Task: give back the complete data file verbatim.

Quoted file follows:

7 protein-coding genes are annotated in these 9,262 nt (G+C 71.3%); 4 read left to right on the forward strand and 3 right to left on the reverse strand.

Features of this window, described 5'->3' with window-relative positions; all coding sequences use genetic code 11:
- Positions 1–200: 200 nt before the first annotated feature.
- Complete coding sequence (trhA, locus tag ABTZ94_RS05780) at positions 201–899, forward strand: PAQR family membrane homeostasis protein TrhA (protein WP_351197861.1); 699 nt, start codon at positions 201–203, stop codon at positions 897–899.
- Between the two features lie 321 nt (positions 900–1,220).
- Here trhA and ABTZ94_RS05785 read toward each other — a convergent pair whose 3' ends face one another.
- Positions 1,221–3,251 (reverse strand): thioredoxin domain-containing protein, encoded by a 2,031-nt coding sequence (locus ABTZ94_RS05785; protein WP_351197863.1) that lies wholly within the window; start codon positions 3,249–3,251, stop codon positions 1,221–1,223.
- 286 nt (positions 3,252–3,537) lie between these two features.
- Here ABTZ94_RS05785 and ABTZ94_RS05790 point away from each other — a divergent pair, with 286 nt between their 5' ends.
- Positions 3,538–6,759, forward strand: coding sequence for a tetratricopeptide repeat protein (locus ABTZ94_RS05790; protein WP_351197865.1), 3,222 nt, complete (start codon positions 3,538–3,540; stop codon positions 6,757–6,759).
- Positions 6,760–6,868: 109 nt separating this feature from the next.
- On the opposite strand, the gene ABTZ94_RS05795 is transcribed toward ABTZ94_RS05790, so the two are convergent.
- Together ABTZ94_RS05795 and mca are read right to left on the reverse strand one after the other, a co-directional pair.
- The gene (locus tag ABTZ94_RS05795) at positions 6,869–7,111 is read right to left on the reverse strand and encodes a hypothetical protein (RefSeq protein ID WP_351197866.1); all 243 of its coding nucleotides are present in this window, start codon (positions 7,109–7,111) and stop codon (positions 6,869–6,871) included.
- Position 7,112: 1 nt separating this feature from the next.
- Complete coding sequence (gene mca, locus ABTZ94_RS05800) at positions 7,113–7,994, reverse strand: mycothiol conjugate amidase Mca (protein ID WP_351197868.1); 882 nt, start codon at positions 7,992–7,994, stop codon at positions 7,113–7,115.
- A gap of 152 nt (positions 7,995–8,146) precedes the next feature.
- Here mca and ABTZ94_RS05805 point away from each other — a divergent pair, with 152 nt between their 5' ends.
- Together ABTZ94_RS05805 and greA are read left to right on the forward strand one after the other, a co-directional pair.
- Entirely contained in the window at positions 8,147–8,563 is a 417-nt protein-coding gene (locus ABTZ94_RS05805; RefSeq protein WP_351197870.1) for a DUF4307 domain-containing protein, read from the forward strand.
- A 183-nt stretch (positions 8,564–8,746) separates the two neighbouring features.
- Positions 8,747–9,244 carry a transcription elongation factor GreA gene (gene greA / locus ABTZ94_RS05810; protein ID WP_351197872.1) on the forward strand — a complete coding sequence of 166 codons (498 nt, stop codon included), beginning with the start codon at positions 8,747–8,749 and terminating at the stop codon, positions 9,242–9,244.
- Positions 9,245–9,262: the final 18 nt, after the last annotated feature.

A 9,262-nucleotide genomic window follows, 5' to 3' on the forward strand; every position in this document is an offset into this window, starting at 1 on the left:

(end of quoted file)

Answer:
7 protein-coding genes are annotated in these 9,262 nt (G+C 71.3%); 4 read left to right on the forward strand and 3 right to left on the reverse strand.

Features of this window, described 5'->3' with window-relative positions; all coding sequences use genetic code 11:
- Positions 1–200: 200 nt before the first annotated feature.
- Complete coding sequence (trhA, locus tag ABTZ94_RS05780) at positions 201–899, forward strand: PAQR family membrane homeostasis protein TrhA (protein WP_351197861.1); 699 nt, start codon at positions 201–203, stop codon at positions 897–899.
- Between the two features lie 321 nt (positions 900–1,220).
- Here trhA and ABTZ94_RS05785 read toward each other — a convergent pair whose 3' ends face one another.
- Positions 1,221–3,251 (reverse strand): thioredoxin domain-containing protein, encoded by a 2,031-nt coding sequence (locus ABTZ94_RS05785; protein WP_351197863.1) that lies wholly within the window; start codon positions 3,249–3,251, stop codon positions 1,221–1,223.
- 286 nt (positions 3,252–3,537) lie between these two features.
- Here ABTZ94_RS05785 and ABTZ94_RS05790 point away from each other — a divergent pair, with 286 nt between their 5' ends.
- Positions 3,538–6,759, forward strand: coding sequence for a tetratricopeptide repeat protein (locus ABTZ94_RS05790; protein WP_351197865.1), 3,222 nt, complete (start codon positions 3,538–3,540; stop codon positions 6,757–6,759).
- Positions 6,760–6,868: 109 nt separating this feature from the next.
- On the opposite strand, the gene ABTZ94_RS05795 is transcribed toward ABTZ94_RS05790, so the two are convergent.
- Together ABTZ94_RS05795 and mca are read right to left on the reverse strand one after the other, a co-directional pair.
- The gene (locus tag ABTZ94_RS05795) at positions 6,869–7,111 is read right to left on the reverse strand and encodes a hypothetical protein (RefSeq protein ID WP_351197866.1); all 243 of its coding nucleotides are present in this window, start codon (positions 7,109–7,111) and stop codon (positions 6,869–6,871) included.
- Position 7,112: 1 nt separating this feature from the next.
- Complete coding sequence (gene mca, locus ABTZ94_RS05800) at positions 7,113–7,994, reverse strand: mycothiol conjugate amidase Mca (protein ID WP_351197868.1); 882 nt, start codon at positions 7,992–7,994, stop codon at positions 7,113–7,115.
- A gap of 152 nt (positions 7,995–8,146) precedes the next feature.
- Here mca and ABTZ94_RS05805 point away from each other — a divergent pair, with 152 nt between their 5' ends.
- Together ABTZ94_RS05805 and greA are read left to right on the forward strand one after the other, a co-directional pair.
- Entirely contained in the window at positions 8,147–8,563 is a 417-nt protein-coding gene (locus ABTZ94_RS05805; RefSeq protein WP_351197870.1) for a DUF4307 domain-containing protein, read from the forward strand.
- A 183-nt stretch (positions 8,564–8,746) separates the two neighbouring features.
- Positions 8,747–9,244 carry a transcription elongation factor GreA gene (gene greA / locus ABTZ94_RS05810; protein ID WP_351197872.1) on the forward strand — a complete coding sequence of 166 codons (498 nt, stop codon included), beginning with the start codon at positions 8,747–8,749 and terminating at the stop codon, positions 9,242–9,244.
- Positions 9,245–9,262: the final 18 nt, after the last annotated feature.

A 9,262-nucleotide genomic window follows, 5' to 3' on the forward strand; every position in this document is an offset into this window, starting at 1 on the left: